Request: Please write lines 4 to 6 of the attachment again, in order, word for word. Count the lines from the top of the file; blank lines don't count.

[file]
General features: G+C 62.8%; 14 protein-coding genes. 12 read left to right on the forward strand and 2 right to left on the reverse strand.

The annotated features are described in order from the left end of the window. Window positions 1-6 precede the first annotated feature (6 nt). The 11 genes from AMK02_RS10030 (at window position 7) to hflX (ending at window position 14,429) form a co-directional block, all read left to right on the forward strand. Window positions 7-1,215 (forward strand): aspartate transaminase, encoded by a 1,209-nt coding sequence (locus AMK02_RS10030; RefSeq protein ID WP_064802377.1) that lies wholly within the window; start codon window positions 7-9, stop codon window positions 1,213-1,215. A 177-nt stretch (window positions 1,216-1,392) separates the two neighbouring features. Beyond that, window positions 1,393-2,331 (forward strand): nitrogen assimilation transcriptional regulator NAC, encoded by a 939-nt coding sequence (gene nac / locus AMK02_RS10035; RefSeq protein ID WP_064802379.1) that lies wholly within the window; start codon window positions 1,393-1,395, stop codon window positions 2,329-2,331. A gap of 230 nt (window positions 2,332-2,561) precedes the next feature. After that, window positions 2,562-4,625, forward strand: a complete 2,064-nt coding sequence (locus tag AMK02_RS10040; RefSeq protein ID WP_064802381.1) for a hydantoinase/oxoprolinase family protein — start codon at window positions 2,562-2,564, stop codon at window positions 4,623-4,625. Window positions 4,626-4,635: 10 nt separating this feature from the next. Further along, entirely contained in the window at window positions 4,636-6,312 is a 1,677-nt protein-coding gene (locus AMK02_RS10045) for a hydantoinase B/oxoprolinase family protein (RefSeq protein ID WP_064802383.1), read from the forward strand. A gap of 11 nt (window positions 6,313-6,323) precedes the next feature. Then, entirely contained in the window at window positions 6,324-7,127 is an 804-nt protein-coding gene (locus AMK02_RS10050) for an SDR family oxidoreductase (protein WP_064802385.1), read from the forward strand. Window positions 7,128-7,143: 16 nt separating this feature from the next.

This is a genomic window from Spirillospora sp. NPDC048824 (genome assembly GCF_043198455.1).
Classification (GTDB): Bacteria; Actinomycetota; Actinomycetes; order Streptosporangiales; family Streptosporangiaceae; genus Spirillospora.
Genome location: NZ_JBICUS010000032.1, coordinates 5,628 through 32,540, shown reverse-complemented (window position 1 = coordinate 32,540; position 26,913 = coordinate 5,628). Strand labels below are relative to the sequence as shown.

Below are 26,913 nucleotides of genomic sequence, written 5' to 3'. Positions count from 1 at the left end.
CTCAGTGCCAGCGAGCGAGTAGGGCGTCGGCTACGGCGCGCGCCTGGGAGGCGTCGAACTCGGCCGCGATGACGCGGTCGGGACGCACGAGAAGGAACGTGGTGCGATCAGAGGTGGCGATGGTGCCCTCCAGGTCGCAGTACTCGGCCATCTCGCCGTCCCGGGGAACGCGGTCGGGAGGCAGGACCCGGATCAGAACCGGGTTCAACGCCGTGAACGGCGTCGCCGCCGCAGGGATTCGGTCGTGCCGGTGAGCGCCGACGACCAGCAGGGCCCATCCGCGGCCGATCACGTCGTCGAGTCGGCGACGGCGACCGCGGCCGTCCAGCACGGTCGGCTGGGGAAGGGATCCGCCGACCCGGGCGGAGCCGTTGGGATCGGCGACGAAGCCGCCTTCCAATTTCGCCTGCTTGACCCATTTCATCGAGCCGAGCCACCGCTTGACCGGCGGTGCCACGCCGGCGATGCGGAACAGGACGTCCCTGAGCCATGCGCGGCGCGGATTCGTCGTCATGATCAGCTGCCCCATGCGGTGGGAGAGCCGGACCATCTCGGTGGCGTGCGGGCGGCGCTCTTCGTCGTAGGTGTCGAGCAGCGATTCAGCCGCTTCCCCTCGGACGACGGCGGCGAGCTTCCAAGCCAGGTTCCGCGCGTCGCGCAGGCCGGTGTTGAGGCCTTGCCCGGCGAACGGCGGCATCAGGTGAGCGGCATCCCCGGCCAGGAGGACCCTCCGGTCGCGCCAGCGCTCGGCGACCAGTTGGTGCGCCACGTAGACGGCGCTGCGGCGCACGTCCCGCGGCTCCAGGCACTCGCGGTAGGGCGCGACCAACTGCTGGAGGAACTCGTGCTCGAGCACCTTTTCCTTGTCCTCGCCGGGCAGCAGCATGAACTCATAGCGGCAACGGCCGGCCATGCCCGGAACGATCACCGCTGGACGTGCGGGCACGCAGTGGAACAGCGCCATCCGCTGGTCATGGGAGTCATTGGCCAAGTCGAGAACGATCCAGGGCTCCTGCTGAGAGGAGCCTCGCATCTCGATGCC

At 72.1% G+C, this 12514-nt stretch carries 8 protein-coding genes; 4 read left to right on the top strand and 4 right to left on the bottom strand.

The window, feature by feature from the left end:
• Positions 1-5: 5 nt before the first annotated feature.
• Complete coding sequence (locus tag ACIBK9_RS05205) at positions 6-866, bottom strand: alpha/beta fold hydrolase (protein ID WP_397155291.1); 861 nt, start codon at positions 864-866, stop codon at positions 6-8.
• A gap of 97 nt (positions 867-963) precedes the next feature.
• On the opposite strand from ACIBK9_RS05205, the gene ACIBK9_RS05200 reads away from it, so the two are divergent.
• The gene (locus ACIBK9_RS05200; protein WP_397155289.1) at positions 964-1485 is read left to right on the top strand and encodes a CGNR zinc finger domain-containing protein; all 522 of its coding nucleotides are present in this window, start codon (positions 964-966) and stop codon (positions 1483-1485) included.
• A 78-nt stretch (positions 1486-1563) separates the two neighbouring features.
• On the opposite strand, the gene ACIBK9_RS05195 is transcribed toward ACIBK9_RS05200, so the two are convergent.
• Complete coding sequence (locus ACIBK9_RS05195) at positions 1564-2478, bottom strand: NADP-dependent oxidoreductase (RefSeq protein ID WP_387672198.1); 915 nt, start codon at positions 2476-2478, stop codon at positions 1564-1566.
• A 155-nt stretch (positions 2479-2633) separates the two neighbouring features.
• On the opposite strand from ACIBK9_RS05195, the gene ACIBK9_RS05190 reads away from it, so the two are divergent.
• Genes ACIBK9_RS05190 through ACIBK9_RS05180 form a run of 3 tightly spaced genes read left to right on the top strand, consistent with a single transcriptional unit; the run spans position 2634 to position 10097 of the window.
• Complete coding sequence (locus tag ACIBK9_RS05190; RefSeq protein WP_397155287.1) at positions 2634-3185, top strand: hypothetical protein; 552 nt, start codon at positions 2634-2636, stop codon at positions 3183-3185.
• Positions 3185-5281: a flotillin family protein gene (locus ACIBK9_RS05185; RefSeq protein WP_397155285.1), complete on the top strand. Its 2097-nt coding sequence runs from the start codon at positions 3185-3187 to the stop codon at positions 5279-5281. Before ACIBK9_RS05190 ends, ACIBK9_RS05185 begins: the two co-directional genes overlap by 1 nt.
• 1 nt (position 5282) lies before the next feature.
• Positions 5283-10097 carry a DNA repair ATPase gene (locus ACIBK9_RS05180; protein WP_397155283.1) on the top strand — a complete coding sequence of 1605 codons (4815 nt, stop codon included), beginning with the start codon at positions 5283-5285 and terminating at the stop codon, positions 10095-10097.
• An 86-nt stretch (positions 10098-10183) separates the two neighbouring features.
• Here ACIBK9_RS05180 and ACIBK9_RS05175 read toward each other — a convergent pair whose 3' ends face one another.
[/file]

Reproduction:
Classification (GTDB): Bacteria; Actinomycetota; Actinomycetes; order Streptosporangiales; family Streptosporangiaceae; genus Spirillospora.
Genome location: NZ_JBICUS010000032.1, coordinates 5,628 through 32,540, shown reverse-complemented (window position 1 = coordinate 32,540; position 26,913 = coordinate 5,628). Strand labels below are relative to the sequence as shown.

Below are 26,913 nucleotides of genomic sequence, written 5' to 3'. Positions count from 1 at the left end.